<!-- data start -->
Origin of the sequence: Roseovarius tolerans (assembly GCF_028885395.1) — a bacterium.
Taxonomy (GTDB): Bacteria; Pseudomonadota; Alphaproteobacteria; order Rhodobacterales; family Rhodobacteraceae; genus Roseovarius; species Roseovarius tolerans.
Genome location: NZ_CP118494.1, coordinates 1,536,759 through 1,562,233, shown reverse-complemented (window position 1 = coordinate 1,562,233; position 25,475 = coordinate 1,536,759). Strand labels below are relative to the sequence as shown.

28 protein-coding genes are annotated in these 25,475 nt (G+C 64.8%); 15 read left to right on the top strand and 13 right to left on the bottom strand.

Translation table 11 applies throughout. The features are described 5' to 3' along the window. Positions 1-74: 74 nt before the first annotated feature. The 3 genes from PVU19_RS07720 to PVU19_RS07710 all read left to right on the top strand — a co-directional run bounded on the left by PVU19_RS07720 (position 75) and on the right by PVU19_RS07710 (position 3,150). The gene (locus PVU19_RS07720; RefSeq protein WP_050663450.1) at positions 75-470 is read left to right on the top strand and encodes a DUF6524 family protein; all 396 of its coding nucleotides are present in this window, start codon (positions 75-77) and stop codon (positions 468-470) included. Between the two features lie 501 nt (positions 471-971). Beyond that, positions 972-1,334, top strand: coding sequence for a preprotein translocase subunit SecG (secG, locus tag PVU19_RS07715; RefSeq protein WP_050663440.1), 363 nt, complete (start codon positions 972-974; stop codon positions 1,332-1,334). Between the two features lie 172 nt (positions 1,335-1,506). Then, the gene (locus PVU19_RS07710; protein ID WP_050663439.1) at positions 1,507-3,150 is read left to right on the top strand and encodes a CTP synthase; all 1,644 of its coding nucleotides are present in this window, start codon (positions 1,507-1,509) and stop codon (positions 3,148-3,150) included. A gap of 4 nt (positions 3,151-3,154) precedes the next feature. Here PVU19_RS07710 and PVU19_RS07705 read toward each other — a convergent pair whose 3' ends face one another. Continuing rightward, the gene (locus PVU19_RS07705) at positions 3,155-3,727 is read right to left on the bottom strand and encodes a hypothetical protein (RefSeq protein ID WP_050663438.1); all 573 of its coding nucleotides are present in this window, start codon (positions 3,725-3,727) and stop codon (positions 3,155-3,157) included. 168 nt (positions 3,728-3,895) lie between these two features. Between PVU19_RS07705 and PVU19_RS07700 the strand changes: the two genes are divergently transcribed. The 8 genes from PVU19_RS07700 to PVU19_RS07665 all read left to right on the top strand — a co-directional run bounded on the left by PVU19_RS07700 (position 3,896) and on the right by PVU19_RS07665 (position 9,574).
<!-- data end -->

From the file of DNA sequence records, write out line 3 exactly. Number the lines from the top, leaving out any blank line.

Genome location: NZ_CP118494.1, coordinates 1,536,759 through 1,562,233, shown reverse-complemented (window position 1 = coordinate 1,562,233; position 25,475 = coordinate 1,536,759). Strand labels below are relative to the sequence as shown.